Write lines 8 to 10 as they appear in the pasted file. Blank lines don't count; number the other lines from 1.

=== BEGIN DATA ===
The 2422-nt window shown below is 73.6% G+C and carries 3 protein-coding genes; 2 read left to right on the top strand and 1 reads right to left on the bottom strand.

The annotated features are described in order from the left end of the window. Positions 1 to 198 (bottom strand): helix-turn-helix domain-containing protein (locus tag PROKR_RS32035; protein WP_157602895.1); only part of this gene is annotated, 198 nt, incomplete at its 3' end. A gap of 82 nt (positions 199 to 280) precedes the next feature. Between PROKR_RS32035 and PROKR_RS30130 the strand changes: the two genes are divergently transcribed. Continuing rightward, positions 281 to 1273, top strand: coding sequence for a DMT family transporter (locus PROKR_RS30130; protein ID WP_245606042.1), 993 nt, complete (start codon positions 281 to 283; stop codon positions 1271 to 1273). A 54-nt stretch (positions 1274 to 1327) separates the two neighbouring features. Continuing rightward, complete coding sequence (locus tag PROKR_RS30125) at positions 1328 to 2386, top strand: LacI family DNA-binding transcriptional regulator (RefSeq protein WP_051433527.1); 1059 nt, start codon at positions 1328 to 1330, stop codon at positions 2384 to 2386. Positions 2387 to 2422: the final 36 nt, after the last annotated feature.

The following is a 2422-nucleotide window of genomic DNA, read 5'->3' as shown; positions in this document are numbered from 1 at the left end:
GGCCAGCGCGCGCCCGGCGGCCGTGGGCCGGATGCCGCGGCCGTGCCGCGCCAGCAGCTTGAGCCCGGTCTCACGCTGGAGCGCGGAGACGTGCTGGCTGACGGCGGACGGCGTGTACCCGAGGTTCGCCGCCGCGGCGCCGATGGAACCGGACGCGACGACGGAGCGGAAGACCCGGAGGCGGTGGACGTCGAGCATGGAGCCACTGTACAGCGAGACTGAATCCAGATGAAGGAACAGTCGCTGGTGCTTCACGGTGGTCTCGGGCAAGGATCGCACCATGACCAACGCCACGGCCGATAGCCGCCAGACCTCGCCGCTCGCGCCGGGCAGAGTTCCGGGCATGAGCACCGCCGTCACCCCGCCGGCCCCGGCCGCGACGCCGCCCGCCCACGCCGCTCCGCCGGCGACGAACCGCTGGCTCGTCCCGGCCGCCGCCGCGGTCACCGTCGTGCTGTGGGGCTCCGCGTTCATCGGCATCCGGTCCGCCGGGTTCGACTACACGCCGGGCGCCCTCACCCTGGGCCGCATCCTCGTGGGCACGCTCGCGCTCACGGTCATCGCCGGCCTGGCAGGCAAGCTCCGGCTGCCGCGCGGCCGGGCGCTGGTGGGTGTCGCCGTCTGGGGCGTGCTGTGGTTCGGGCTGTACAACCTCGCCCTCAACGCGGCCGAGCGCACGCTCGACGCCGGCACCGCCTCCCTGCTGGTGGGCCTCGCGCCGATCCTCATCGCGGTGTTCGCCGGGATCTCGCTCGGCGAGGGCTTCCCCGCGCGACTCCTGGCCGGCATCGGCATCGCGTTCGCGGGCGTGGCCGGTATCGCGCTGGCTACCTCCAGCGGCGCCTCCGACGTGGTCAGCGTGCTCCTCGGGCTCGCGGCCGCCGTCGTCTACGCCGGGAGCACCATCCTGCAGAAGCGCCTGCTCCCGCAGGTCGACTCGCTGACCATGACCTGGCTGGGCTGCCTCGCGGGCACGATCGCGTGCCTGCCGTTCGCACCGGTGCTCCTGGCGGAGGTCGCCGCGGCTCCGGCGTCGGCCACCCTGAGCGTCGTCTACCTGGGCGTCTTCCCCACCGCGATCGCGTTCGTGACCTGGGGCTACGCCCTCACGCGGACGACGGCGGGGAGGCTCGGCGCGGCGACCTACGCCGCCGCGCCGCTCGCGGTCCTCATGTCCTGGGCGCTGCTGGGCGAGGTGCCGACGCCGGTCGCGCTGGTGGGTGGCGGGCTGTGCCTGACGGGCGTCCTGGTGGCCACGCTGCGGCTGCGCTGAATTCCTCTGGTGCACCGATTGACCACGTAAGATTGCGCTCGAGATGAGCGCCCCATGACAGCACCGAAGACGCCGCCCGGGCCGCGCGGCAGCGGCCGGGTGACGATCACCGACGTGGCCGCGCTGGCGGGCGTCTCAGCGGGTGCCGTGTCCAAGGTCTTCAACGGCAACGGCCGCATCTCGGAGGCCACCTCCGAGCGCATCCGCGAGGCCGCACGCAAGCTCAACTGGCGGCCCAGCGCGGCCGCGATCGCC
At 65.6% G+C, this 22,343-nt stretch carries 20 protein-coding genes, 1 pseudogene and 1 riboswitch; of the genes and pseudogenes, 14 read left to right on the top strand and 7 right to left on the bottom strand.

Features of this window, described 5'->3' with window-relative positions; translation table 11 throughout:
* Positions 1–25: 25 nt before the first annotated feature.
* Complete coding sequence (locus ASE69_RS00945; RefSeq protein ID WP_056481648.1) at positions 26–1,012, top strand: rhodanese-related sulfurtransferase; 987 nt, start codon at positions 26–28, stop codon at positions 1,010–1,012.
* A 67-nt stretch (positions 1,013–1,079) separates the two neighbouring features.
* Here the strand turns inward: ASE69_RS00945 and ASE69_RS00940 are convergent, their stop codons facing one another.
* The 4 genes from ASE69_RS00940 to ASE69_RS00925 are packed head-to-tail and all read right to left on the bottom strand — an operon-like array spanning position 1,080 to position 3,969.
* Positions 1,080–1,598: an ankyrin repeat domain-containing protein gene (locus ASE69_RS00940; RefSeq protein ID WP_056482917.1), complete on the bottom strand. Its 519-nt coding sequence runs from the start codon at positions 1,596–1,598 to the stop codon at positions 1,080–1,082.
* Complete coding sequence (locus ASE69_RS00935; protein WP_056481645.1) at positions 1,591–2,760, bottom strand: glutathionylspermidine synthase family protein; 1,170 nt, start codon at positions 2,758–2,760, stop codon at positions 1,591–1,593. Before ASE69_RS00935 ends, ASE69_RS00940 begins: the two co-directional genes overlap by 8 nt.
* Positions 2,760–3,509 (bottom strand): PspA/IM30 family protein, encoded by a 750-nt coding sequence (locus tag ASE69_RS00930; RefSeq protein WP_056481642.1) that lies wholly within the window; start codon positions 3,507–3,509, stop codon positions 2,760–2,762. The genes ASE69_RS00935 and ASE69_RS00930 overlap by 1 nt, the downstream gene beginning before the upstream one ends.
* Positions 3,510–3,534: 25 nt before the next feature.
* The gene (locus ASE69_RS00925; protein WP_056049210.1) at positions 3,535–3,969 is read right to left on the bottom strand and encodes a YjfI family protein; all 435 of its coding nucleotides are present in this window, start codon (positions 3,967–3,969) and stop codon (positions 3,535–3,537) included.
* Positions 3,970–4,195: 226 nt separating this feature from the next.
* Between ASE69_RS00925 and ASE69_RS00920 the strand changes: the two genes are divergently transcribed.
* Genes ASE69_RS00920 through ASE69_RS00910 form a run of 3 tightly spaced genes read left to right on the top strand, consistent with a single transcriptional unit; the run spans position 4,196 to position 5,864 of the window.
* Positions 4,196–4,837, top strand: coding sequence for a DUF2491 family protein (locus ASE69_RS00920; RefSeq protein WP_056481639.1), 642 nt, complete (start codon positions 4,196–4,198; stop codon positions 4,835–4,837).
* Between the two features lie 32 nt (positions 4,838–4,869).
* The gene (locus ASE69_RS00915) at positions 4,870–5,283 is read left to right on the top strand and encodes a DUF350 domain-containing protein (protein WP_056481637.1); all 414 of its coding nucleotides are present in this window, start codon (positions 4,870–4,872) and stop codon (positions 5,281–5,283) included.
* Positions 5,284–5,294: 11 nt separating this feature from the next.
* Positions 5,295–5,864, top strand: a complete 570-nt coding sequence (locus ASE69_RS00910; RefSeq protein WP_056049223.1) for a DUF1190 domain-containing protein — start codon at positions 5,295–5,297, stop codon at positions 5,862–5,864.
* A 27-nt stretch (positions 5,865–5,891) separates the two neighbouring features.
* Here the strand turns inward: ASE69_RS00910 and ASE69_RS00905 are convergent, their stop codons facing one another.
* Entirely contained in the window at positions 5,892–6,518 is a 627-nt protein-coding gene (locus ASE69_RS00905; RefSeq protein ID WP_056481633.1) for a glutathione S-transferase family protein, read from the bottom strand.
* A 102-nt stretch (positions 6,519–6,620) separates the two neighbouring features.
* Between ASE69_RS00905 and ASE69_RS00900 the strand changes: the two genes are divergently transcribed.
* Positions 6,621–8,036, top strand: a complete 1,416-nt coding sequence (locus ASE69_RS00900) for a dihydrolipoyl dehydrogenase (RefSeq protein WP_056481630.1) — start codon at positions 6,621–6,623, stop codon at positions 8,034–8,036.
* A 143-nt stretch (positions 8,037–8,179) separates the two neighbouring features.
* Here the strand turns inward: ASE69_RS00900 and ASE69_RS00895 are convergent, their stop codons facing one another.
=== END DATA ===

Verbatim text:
* Complete coding sequence (locus ASE69_RS00945; RefSeq protein ID WP_056481648.1) at positions 26–1,012, top strand: rhodanese-related sulfurtransferase; 987 nt, start codon at positions 26–28, stop codon at positions 1,010–1,012.
* A 67-nt stretch (positions 1,013–1,079) separates the two neighbouring features.
* Here the strand turns inward: ASE69_RS00945 and ASE69_RS00940 are convergent, their stop codons facing one another.